SFO plans to surround airport with 10-mile wall to protect against rising bay waters
$587 million plan aimed at reducing flood risk as climate warms
Concerned that rising waves will flood runways and buildings in the coming years, officials at San Francisco International Airport are moving ahead with a $587 million plan to build a major new sea wall around the entire airport.
The plan, the latest example of the growing cost of climate change in California, involves driving steel pilings — sheets with interlocking edges — into the mud and also constructing concrete walls in some places around all of the airport’s 10-mile perimeter.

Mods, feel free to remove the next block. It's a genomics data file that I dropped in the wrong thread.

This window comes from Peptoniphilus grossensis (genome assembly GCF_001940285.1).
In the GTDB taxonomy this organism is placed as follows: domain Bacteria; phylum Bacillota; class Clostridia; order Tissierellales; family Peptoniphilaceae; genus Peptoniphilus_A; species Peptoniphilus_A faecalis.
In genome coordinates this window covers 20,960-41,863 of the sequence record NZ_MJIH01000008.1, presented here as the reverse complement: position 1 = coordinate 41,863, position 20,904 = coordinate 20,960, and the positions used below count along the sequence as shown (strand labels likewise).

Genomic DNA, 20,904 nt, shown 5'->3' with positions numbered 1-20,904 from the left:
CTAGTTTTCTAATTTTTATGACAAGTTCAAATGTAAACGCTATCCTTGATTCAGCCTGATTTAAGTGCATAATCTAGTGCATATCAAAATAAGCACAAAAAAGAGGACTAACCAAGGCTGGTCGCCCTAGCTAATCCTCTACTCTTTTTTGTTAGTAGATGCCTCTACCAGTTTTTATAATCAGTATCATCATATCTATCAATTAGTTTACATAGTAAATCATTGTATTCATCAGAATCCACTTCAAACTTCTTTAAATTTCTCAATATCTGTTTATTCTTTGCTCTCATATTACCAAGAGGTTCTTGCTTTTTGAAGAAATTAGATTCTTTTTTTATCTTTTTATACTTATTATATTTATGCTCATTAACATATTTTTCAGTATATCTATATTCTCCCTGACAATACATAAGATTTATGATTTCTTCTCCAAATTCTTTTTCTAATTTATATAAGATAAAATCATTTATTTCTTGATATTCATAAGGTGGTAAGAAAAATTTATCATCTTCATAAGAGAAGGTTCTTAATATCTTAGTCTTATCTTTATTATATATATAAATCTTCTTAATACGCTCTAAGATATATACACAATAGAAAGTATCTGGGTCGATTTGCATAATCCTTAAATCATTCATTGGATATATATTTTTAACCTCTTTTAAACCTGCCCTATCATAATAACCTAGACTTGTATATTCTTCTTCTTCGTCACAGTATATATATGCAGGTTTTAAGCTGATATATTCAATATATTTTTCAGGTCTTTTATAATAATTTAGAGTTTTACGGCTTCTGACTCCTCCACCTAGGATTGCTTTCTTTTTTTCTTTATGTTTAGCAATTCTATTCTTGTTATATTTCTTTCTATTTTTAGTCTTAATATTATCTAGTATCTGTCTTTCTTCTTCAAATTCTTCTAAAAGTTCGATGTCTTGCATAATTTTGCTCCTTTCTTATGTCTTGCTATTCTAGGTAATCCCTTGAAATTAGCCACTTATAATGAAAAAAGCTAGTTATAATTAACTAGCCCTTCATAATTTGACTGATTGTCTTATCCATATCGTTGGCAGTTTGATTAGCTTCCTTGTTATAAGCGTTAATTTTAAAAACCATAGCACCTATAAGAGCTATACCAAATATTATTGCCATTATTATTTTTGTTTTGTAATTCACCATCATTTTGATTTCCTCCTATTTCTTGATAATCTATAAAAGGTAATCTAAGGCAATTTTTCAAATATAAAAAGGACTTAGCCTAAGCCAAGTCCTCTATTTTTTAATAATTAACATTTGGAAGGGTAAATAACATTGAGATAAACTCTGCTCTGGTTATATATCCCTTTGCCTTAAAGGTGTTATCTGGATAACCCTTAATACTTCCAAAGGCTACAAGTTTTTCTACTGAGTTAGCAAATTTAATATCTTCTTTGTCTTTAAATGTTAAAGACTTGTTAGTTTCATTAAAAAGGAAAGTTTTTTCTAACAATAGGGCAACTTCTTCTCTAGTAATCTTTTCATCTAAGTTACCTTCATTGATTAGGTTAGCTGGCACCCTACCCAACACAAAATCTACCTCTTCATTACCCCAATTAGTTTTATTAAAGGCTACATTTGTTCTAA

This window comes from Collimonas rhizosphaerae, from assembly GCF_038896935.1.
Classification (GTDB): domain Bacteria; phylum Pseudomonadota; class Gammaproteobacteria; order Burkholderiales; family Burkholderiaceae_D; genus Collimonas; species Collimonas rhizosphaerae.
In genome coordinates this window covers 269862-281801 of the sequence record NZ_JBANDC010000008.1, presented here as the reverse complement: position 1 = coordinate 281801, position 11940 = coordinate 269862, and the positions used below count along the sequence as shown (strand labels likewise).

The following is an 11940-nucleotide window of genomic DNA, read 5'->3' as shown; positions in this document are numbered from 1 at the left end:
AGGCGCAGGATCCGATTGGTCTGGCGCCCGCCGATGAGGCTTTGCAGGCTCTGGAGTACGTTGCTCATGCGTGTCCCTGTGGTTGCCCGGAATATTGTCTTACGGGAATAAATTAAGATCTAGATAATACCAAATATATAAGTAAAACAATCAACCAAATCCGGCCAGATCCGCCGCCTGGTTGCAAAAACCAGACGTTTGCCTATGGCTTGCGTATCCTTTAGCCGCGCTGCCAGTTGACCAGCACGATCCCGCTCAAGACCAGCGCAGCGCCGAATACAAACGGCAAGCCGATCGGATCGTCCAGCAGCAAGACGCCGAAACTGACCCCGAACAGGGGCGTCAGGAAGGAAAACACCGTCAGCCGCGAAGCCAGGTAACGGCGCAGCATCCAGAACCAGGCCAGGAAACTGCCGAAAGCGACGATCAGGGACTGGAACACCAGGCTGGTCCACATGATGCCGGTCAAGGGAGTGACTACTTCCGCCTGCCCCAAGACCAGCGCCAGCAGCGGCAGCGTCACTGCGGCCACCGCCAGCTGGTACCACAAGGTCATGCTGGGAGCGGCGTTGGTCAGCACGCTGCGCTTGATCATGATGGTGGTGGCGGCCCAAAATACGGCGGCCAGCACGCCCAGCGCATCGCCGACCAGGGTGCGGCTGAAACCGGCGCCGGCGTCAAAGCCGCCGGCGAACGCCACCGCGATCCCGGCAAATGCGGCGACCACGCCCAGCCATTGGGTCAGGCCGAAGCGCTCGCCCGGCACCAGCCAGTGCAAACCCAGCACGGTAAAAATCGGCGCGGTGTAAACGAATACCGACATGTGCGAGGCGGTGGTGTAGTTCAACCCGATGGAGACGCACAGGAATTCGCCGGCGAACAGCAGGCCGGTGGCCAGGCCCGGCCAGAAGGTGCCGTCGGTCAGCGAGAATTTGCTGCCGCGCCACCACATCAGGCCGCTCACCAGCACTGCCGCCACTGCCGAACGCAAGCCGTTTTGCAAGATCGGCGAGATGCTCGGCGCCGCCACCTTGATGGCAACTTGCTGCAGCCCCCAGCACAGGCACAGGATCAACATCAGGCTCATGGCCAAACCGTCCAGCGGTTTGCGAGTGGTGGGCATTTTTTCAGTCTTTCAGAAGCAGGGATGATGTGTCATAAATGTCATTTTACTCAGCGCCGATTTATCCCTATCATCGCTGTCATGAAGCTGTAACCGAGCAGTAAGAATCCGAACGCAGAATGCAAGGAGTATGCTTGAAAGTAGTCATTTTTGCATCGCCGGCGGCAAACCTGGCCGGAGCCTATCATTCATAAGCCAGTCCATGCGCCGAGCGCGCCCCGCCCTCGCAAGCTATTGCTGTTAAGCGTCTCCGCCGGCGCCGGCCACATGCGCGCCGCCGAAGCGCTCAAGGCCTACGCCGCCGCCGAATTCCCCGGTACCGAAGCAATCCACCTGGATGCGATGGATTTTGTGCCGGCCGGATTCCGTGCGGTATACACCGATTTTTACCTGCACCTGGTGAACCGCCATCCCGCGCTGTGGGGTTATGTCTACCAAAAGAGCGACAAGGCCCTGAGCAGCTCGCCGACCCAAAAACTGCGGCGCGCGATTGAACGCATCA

“This is something we’ve been looking at for many years,” said Doug Yakel, a spokesman for the airport. “What’s changed is the level of protection that is needed.”
The airport, built in 1927 in a cow pasture at the edge of San Francisco Bay, serves 55 million passengers a year, making it the nation’s seventh busiest. But its runways sit only about 10 feet above sea level.
The runways, terminals and other buildings are protected now by a series of earthen berms and smaller sea walls which the airport built mostly in the 1980s. But they provide only about 3 feet of protection from flooding.
Under the new project, whose fiscal plan was approved by the San Francisco County Board of Supervisors on Sept. 17, the airport will build five more feet of protection.